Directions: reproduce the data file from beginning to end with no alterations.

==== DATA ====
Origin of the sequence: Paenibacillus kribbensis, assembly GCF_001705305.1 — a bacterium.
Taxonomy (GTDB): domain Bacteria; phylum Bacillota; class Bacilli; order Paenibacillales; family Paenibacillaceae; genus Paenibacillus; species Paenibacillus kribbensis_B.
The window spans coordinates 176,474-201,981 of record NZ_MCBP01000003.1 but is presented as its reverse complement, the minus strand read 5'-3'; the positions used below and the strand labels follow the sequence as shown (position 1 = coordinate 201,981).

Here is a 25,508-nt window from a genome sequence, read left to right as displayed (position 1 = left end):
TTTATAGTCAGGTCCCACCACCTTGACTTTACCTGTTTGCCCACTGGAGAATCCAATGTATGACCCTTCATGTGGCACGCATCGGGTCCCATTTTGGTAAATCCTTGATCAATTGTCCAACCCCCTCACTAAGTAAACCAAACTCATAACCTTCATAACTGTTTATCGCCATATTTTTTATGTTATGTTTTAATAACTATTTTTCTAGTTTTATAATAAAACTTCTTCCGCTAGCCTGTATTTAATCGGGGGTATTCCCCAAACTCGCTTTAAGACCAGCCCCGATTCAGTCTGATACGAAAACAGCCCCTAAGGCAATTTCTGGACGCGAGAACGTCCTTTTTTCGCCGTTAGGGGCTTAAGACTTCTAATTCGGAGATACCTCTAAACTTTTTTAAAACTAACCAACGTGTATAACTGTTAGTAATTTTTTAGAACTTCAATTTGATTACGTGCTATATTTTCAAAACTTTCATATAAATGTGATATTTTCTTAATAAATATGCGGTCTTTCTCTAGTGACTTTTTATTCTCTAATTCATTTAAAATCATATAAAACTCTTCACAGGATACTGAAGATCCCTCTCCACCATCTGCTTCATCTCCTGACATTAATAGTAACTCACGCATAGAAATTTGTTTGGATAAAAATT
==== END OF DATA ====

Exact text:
Origin of the sequence: Paenibacillus kribbensis, assembly GCF_001705305.1 — a bacterium.
Taxonomy (GTDB): domain Bacteria; phylum Bacillota; class Bacilli; order Paenibacillales; family Paenibacillaceae; genus Paenibacillus; species Paenibacillus kribbensis_B.
The window spans coordinates 176,474-201,981 of record NZ_MCBP01000003.1 but is presented as its reverse complement, the minus strand read 5'-3'; the positions used below and the strand labels follow the sequence as shown (position 1 = coordinate 201,981).

Here is a 25,508-nt window from a genome sequence, read left to right as displayed (position 1 = left end):
TTTATAGTCAGGTCCCACCACCTTGACTTTACCTGTTTGCCCACTGGAGAATCCAATGTATGACCCTTCATGTGGCACGCATCGGGTCCCATTTTGGTAAATCCTTGATCAATTGTCCAACCCCCTCACTAAGTAAACCAAACTCATAACCTTCATAACTGTTTATCGCCATATTTTTTATGTTATGTTTTAATAACTATTTTTCTAGTTTTATAATAAAACTTCTTCCGCTAGCCTGTATTTAATCGGGGGTATTCCCCAAACTCGCTTTAAGACCAGCCCCGATTCAGTCTGATACGAAAACAGCCCCTAAGGCAATTTCTGGACGCGAGAACGTCCTTTTTTCGCCGTTAGGGGCTTAAGACTTCTAATTCGGAGATACCTCTAAACTTTTTTAAAACTAACCAACGTGTATAACTGTTAGTAATTTTTTAGAACTTCAATTTGATTACGTGCTATATTTTCAAAACTTTCATATAAATGTGATATTTTCTTAATAAATATGCGGTCTTTCTCTAGTGACTTTTTATTCTCTAATTCATTTAAAATCATATAAAACTCTTCACAGGATACTGAAGATCCCTCTCCACCATCTGCTTCATCTCCTGACATTAATAGTAACTCACGCATAGAAATTTGTTTGGATAAAAATT